I took over the controls and felt just how unbelievably maneuverable and responsive the plane was to one’s touch. No wonder after you fly for a while, the plane becomes an extension of the pilot. When Gerry took back over, we did some fighter maneuvering at G-loads. It was a new feeling hard to describe, other than the spine being compressed hard and my insides wrung and pulled down. I instinctively focused on breathing at that point and keeping my muscles tense with ears level with the shoulders, enjoying the blue sky and sunshine in the glass canopy.
We then went on to do the aerobatics, including a barrel roll where the plane went upside down and a wingover where I felt nearly weightless. I gather the plane rapidly lost altitude at that point. I honestly could not tell where the plane was in relation to the ground or sky or what it was doing – except it was the wildest ride I wish someone had filmed from the ground.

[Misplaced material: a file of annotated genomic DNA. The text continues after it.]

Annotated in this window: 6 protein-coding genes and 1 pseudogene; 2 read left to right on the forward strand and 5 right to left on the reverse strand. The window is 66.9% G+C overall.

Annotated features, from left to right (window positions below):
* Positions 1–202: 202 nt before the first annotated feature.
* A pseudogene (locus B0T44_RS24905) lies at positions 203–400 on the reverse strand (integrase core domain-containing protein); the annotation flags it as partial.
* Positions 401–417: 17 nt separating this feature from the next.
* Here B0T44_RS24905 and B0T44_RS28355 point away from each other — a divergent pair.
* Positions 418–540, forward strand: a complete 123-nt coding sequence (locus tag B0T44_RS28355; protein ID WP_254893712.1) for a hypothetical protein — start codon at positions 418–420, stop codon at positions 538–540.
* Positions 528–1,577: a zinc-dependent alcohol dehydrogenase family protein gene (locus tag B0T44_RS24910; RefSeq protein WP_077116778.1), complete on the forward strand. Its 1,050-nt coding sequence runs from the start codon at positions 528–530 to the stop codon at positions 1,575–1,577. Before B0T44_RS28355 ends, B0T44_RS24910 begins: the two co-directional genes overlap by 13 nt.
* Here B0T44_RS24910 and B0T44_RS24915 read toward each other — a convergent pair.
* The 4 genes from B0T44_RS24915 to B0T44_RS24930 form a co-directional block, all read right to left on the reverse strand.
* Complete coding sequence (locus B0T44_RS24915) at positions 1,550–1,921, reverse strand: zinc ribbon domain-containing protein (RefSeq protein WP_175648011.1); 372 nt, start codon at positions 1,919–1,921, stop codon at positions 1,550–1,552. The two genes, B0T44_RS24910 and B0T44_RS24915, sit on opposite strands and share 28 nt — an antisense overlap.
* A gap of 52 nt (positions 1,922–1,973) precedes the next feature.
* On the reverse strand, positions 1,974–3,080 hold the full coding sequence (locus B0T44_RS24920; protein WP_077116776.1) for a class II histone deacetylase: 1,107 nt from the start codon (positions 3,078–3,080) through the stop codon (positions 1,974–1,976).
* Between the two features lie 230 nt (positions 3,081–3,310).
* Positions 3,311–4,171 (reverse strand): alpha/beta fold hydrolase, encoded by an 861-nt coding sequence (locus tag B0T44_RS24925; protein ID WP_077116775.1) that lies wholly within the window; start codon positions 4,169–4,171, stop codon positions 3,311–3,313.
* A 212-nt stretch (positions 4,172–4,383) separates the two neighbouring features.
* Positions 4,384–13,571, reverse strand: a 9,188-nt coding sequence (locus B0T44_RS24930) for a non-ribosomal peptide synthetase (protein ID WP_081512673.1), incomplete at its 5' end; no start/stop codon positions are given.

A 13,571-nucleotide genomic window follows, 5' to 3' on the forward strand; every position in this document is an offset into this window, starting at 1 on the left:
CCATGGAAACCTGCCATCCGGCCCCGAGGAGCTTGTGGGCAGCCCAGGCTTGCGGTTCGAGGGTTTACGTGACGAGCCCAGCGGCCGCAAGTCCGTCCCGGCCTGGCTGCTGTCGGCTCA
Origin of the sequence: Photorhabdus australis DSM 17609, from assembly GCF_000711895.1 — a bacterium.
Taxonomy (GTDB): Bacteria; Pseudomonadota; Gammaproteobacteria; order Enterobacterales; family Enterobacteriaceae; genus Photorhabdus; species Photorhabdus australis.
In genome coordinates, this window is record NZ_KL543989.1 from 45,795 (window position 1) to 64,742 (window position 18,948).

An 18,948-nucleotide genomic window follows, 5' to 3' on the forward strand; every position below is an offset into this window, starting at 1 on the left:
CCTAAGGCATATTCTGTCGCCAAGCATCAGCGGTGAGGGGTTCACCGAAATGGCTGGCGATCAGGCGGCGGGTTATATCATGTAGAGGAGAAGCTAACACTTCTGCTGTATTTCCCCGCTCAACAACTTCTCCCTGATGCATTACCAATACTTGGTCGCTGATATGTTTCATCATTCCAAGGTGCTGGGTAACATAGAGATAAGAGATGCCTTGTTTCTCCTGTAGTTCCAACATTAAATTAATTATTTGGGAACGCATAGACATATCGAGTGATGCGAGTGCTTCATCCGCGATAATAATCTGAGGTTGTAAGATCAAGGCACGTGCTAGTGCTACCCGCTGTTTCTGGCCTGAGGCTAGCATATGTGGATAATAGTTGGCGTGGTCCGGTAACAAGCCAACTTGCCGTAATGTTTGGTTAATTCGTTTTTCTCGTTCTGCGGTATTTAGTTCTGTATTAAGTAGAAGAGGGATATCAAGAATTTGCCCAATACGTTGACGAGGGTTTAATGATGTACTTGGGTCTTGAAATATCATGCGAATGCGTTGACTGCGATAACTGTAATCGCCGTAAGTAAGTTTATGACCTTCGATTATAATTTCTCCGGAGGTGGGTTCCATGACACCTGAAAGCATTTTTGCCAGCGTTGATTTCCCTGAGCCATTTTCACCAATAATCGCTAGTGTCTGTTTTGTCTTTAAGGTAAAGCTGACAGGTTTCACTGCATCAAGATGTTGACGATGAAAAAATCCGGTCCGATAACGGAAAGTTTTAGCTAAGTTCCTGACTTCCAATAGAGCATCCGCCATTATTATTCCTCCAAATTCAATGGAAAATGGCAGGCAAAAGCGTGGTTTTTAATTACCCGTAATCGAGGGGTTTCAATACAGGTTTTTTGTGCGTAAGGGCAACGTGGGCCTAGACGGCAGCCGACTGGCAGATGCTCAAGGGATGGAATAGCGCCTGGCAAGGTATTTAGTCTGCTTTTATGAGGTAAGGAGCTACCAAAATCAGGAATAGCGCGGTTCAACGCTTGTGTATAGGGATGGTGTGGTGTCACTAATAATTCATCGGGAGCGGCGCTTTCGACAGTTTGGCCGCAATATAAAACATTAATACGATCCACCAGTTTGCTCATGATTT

The next part was equally as exhilarating. We headed down to the mountainous terrain to simulate a low-level reconnaissance and attack mission. The airplane zoomed nimbly close to the ground at about 250 mph so you could see every bit of detail – the insurgents wouldn’t be able to hide, had there been any in the Nevada mountains.
We then climbed back up for the tower to clear us for the overhead “break,” the normal military arrival procedure for high-performance aircraft. After a quick trip around the landing pattern, we touched down and taxied to the TacAir hangar at the end of what was quickly becoming Pit Row for the Air Race week. I was full of adrenaline and not one bit queasy – I guess I won a genetic roulette where it comes to my G-load tolerance. I didn’t only have the time of my life, I kept my dignity intact!
I reflected on why this was such a positive experience as opposed to my usual apprehension regarding flying. There I was in the plane, feeling safer than sitting at a desk writing this article. I believe it was all about trust. Trust in the professionalism of the TOPGUN-trained pilots. Trust that Gerry’s expertise is consistent with the culture of excellence I had observed at TacAir.